When we finally got through Cuban immigration (apparently EVERYONE from the African continent has Ebola, according to all the non African countries we have visited in the last year) , we immediately set about organising a taxi to our casa (which we had not yet booked...). A couple of friendly Kiwis (also known as New Zealanders) overheard us and asked to split the cab.

We ended up staying at the same casa and making friends with the rest of the residents there - more Kiwis and a French/Moroccan couple. The second night in Havana we all went out to dinner together. Our casa hosts booked us a table at San Cristobal Paladar. A paladar "is a term used in Cuba to refer to privately owned restaurants, mostly family-run. About 2 years ago the state started allowing privately run businesses and these paladars are a great, more authentic, alternative to the rather touristy (and expensive) state run restaurants. 

This paladar is on the higher end of the local scale (they only accept CUC for example, the tourist only currency) and when we arrived we were ushered into our own cosy private dining room.

The owner/chef prepared delicious food (again, no photos because it was so good and we were too busy licking our plates clean) and the service was truly fantastic. After dinner the men were served cigars (which obviously annoyed the women at the table)and we all got shots of locally made rum (the men's shots were larger than the women's... coincidence?) - all on the house.

The building used to be a private residence and now the ground floor houses the restaurant, All the walls in the high ceilinged rooms are covered in vintage photos, paintings and prints from Cuba's heyday, when it was still the "Jewel of the Caribbean". In between all the artwork is an extensive collection of vintage clocks, from across the globe, which we found out later is the biggest private collection in the world.

Rufus and I are not known for our heavy drinking, partying and late nights - 9pm is'nt called "cruiser's midnight" for nothing. This evening however we were the last guests to leave, walking home at about 2am. The best part for me was, and this is how you know you are in good company, conversation was so good and so natural that we hardly realised how fast the time passed, none of us were tired and no one had more than 2 drinks the whole evening!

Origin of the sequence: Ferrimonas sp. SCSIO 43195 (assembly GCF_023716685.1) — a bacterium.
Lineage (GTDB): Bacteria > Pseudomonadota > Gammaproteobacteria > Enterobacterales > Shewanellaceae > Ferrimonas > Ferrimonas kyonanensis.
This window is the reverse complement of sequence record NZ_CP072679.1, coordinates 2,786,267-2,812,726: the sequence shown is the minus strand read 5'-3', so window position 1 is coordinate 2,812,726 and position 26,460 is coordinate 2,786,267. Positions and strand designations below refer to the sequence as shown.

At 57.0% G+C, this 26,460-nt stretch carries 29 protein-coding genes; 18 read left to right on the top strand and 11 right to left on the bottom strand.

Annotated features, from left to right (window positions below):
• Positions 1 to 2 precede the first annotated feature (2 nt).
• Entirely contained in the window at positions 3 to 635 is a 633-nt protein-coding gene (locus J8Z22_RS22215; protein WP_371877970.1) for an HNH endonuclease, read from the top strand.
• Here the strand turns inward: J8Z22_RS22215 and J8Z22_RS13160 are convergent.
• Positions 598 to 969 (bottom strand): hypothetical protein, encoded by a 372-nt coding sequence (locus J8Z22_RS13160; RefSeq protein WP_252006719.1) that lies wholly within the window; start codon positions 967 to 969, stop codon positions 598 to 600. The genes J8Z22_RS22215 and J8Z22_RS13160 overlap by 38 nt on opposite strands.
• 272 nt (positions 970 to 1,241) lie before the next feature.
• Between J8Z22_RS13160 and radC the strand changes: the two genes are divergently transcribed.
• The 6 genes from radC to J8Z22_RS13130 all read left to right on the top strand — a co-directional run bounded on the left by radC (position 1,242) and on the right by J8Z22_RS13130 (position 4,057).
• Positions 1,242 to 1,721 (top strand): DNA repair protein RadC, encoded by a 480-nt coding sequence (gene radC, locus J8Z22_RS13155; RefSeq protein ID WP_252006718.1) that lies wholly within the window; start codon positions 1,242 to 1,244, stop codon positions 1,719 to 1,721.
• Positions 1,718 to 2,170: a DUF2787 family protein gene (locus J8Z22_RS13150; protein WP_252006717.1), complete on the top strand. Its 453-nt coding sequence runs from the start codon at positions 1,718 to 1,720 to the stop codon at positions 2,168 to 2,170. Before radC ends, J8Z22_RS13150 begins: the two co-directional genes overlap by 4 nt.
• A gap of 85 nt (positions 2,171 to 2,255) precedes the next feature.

Good food, good people, good memories.

the entrance to the restaurant

outdoor dining area & some of the clocks from the owner's collection

vintage posters

original crystal chandeliers

our private dining room - on the left: Charlette, Ben, me, Chloe. on the right: Louis, Hannah, Rufus & Sami. 

our private dining room - on the left: Charlette, Ben, me, Chloe. on the right: Louis, Hannah, Rufus & Sami. 

Louis (also known as Fidel) and his wife Hannah - the crazierst of the Kiwis (in the best way possible!)

desert: leche frito

desert: leche frito

rum & coffee - great way to end a meal

Ben (pronounced "bin" ) & Charlette - the (slightly) more normal "airport" Kiwis

the boys getting lit up

complimentary cigar service after dinner

feeling ridiculous with my first real cuban

feeling ridiculous with my first real cuban

Chloe and I trying to look elegant with our cigars - it's a lot easier for French women I discovered

Chloe and I trying to look elegant with our cigars - it's a lot easier for French women I discovered

boys and their cigars...

we were so special that we had two waiters ;)

we were so special that we had two waiters ;)




Over the December holidays we were planning on returning to South Africa for my best friend's wedding. It turns out that flights across the Atlantic, to and from Belize, are astronomically expensive over the December holiday peak season. 

We had already paid for a flight from NYC to Cape Town, but the return and connecting flight from Belize to New York were so expensive we had to give up on our trip home. We had already scheduled with our company that we would be taking those two weeks off, before we even started this job, so we didn't have any work booked during that time. We had to make a plan to do something with ourselves since we don't have a place to stay in Belize, other than the boats that we work on.

Belize is rated as the most expensive country in Central America so we decided to save some money on accommodation etc and visit a more cost effective destination. Cuba has been in my top 5 list of destinations for years and when we found out that Havana is only a short plane ride from Mexico (Belize's neighbour) we decided on the spur of the moment to visit Cuba!

The day after our final charter we hopped on a bus to Mexico, straight to Cancun International Airport. We hadn't had enough time to book a flight in advance so we took a chance and waited 8hrs  at the airline desk to try our luck. Fortunately we managed to secure two of the last four tickets to Havana that day!

Words do not do this island justice. All the photos on the internet cannot capture the energy and charisma of this country, and it's people. It is not at all what you would think it is but, at the same time, it is also everything you hear and read about.